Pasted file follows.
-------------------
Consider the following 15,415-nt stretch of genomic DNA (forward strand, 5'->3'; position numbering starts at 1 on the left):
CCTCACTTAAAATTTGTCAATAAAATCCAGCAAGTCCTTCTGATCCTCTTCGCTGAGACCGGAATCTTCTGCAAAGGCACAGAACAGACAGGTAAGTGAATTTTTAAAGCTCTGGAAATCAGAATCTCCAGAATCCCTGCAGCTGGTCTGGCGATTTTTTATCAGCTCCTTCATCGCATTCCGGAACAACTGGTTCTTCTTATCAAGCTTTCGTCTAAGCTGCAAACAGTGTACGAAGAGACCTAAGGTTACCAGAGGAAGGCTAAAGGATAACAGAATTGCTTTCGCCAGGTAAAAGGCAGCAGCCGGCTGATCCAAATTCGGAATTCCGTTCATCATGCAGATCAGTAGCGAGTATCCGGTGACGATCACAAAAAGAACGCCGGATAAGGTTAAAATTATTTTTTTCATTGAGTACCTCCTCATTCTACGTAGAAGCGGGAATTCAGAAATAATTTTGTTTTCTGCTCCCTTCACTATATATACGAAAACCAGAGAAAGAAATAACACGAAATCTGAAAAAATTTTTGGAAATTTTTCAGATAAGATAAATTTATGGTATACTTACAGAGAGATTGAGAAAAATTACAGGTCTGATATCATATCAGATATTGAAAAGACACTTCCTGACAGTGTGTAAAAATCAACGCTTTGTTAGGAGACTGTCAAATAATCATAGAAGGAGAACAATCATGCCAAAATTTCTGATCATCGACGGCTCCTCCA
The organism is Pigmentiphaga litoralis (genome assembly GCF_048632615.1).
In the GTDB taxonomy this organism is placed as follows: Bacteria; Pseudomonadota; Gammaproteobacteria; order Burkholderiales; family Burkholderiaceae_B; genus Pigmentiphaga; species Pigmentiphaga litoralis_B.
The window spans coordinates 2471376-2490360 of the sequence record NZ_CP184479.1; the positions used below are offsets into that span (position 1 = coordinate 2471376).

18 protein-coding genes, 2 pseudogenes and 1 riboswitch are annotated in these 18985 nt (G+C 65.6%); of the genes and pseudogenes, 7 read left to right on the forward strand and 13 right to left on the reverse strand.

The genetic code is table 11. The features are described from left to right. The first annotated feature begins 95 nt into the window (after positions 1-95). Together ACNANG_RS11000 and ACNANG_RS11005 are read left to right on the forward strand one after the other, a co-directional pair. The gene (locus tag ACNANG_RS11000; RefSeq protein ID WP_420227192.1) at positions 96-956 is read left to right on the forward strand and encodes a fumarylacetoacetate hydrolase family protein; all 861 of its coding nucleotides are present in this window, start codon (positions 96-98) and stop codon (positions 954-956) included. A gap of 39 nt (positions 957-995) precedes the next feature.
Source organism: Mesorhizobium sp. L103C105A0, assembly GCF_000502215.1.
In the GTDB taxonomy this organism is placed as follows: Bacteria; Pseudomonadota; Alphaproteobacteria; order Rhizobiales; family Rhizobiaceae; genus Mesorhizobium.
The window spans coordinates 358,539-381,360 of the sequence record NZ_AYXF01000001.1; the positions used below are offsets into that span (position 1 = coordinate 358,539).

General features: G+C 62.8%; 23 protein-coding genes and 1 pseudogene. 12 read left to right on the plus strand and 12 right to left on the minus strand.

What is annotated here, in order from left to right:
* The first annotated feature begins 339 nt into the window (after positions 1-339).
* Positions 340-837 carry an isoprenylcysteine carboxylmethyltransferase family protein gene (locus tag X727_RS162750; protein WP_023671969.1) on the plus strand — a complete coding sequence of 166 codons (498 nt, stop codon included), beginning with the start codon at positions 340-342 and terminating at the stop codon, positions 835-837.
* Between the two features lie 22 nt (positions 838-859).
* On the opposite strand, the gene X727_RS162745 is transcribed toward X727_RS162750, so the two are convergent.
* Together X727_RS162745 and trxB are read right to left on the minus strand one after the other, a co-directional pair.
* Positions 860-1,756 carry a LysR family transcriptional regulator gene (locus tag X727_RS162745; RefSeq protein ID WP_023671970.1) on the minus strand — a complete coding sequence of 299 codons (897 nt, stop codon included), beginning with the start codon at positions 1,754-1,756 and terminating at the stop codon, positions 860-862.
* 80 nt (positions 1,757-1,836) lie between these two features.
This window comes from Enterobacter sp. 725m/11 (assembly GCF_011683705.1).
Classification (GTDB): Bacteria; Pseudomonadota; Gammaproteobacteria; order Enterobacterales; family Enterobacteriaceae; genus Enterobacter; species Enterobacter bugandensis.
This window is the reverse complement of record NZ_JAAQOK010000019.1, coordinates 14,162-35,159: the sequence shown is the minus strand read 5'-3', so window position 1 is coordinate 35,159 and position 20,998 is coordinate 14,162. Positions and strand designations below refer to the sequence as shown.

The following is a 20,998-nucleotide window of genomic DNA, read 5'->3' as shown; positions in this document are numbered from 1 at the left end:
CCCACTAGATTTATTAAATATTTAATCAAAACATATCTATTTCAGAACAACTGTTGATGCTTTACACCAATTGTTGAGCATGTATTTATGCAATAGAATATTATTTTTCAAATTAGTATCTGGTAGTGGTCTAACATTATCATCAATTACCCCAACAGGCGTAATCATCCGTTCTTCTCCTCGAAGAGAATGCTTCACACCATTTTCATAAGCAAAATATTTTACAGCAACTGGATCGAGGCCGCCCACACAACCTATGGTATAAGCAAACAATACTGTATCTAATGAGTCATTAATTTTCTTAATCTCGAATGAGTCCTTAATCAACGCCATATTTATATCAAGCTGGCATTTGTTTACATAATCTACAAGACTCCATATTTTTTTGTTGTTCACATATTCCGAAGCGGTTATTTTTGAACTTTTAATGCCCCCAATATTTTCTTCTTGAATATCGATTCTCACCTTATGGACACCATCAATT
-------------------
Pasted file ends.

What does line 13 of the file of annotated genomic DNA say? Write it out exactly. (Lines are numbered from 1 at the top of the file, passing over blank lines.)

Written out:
* The first annotated feature begins 339 nt into the window (after positions 1-339).